of the transfer of the property, including transfer duty and the
costs of this deed of sale.
It is usual, but not a fixed rule, for the buyer to undertake
to pay the costs of transfer. This will include the attorney's
and conveyancer's fees, state transfer duty and all other costs
that are reasonably incurred in the passing of transfer. A scale
of conveyancers' fees are set out in the government gazette.
Occupation and possession Occupation and/or possession of the
property shall be given to the purchaser by the seller
on........(date) and if the purchaser takes occupation before
transfer the purchaser shall pay to the seller...........per cent
per annum on the balance of the purchase price outstanding or
occupational interest at the rate of R...... per month until
transfer is effected.
Generally, owners of immoveable property have the right to use
that property for their own purposes. (They may, of course, give
up the right to occupy it if, for instance, it is let to a
Ownership changes hands only once transfer is effected in the
Deeds Registry. Most deeds of sale make provision for
'occupational interest' - where you agree that, if you take
occupation before transfer, you will pay interest (usually the
same as that charged by banks) on the balance of the price still
owing to the seller.
It can also be written into the deed that if the seller
retains possession of the property after transfer, he or she
would have to pay occupational interest.
If no specific date is mentioned in the deed of sale, the
seller can continue to occupy the property until he or she has
received the balance of the selling price.
Rates and taxes
The purchaser shall be liable for a pro rata share of all
rates and taxes from date of occupation or possession.
This means that you will have to pay a proportional share of
the annual rates on the property, calculated from the day
stipulated in the agreement. If, for example, the local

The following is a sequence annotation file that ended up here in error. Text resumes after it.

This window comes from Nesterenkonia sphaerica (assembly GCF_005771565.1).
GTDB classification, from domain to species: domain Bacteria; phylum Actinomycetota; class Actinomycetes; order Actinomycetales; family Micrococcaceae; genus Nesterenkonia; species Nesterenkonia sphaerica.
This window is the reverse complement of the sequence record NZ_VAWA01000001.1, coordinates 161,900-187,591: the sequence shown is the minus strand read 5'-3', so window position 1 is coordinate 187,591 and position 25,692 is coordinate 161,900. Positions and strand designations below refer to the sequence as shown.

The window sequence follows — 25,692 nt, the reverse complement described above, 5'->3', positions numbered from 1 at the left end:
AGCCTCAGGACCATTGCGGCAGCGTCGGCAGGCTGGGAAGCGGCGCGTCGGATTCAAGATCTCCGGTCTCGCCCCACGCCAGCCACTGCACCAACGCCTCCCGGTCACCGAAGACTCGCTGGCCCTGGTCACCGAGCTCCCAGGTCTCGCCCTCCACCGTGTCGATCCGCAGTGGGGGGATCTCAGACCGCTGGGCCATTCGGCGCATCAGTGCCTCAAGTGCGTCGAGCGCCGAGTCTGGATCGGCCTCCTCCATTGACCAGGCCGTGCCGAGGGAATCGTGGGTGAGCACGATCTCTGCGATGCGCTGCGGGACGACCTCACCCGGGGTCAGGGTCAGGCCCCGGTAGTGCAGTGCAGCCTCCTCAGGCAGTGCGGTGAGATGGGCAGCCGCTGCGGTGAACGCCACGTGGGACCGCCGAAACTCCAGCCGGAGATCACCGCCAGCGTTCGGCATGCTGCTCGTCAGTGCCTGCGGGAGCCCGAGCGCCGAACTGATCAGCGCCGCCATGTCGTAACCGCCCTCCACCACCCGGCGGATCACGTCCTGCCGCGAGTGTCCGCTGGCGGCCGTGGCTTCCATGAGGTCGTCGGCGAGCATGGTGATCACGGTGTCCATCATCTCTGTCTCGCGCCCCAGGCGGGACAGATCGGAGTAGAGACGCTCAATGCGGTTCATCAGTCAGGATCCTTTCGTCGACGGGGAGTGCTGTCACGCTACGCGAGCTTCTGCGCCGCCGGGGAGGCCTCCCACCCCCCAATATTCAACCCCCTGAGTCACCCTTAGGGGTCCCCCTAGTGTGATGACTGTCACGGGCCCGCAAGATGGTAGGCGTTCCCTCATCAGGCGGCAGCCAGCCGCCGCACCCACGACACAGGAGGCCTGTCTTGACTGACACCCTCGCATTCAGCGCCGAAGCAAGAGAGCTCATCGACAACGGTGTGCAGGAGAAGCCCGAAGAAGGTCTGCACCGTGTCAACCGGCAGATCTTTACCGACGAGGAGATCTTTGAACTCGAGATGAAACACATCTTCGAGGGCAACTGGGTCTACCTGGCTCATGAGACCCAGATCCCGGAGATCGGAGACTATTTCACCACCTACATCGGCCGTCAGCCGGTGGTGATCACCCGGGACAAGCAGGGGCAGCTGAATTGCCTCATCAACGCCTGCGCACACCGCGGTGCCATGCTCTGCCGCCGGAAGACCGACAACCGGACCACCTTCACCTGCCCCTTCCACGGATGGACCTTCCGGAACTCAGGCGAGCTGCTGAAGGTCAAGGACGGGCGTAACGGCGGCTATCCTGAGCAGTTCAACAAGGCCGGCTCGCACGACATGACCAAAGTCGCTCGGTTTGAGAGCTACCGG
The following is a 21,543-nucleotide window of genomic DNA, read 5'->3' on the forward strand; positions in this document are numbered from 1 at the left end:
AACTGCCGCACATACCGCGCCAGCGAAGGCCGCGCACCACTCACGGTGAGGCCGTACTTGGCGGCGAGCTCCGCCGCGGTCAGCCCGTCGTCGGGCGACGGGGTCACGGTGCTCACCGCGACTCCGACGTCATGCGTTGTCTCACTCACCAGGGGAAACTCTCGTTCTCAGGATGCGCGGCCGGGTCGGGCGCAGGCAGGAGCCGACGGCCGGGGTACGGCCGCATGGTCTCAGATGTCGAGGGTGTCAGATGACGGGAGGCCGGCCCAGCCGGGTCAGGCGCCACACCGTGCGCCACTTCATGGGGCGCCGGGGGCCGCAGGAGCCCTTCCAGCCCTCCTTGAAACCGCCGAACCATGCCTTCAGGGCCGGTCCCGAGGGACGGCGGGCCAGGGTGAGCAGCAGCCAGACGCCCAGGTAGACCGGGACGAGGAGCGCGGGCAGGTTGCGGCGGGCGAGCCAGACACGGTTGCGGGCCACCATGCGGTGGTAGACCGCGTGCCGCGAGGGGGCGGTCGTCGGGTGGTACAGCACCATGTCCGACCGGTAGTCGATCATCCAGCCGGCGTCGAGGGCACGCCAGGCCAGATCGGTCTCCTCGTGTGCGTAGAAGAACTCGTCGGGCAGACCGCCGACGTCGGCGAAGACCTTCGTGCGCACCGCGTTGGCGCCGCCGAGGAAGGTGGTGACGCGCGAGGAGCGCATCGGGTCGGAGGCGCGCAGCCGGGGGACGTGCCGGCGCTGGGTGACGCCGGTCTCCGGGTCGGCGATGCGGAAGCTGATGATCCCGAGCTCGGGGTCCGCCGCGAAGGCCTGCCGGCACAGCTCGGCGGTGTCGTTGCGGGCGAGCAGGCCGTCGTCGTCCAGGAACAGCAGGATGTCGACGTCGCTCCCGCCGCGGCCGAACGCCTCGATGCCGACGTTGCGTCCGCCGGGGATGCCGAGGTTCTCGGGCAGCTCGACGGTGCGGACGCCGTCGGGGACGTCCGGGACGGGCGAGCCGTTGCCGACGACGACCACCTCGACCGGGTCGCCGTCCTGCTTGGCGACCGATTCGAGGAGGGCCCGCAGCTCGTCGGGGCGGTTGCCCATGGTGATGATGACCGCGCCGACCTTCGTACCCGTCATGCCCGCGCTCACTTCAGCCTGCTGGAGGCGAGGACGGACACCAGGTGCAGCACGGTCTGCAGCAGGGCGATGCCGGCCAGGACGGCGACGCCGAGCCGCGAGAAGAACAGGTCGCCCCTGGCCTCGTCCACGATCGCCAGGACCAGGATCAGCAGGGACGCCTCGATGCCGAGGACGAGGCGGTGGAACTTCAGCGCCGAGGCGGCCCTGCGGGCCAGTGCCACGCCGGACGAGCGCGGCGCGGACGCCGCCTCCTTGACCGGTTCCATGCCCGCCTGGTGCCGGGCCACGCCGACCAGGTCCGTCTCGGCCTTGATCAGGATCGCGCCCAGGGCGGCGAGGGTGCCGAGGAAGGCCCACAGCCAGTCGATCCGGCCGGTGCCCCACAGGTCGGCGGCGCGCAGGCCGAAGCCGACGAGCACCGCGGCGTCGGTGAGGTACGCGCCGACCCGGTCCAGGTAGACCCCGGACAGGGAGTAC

authority's rates year commenced on July 1 and you took
occupation/possession in December, you would be liable for seven
months' rates to the end of the rates year, while the seller
would pay five months' rates.
It is agreed that the property shall be at the sole risk of
the purchaser from the date of possession.
Under common law, once the
agreement of sale is concluded, the risk of damage passes to you
even if the seller remains in occupation or possession of the
house. However, in the interests of fairness, most standard
agreements of sale stipulate that the risk only passes on
possession of the property.
Therefore, even if the house is damaged by, say, fire before
transfer but possession has passed to you, you will bear the
loss. In fact, the seller may force you to pay the full price
even if the house is in ruins. If, however, the damage is caused
by the seller's negligence, because he or she did not take proper
precautions to prevent the damage, the position is reversed. You
should, therefore, make sure the home is properly insured when
you become liable for 'sole risk'.
The property is sold voetstoots and as it stands, the seller
gives no warranty in regard to the buildings and any improvements
upon the property. The seller shall not be liable for any defects
in the property, either latent or patent.
Most property is sold as it stands, or voet-stoots. Under
common law the seller is not liable for latent defect in goods sold. If
you buy a house with obvious defects such as broken windows or
cracks in the walls which would have been revealed by a
reasonably careful inspection of the property, you will have no
claim against the seller.
With latent defect,
however, the position is different. If the house has defects such
as a leaking roof or termites in the wood that are not apparent
from a careful inspection, the seller is generally liable for
those defects. Depending on the defect, the seller may be called
upon to refund part of the purchase price or even cancel the
Because of the reluctance of sellers to have to make good such
defects or run the risk of having the sale cancelled, or having
to refund part of the purchase price should a serious latent
defect become apparent, it is usual in deeds of sale for the
seller to exclude his or her common-law liability to make good
such defects. This is usually done with the inclusion of a clause
stating that the house is sold voetstoots or 'as is'.
If, however, the seller is aware or should reasonably have
been aware of a latent defect - for example, if the roof of the
house had leaked in the last rains before the sale - the seller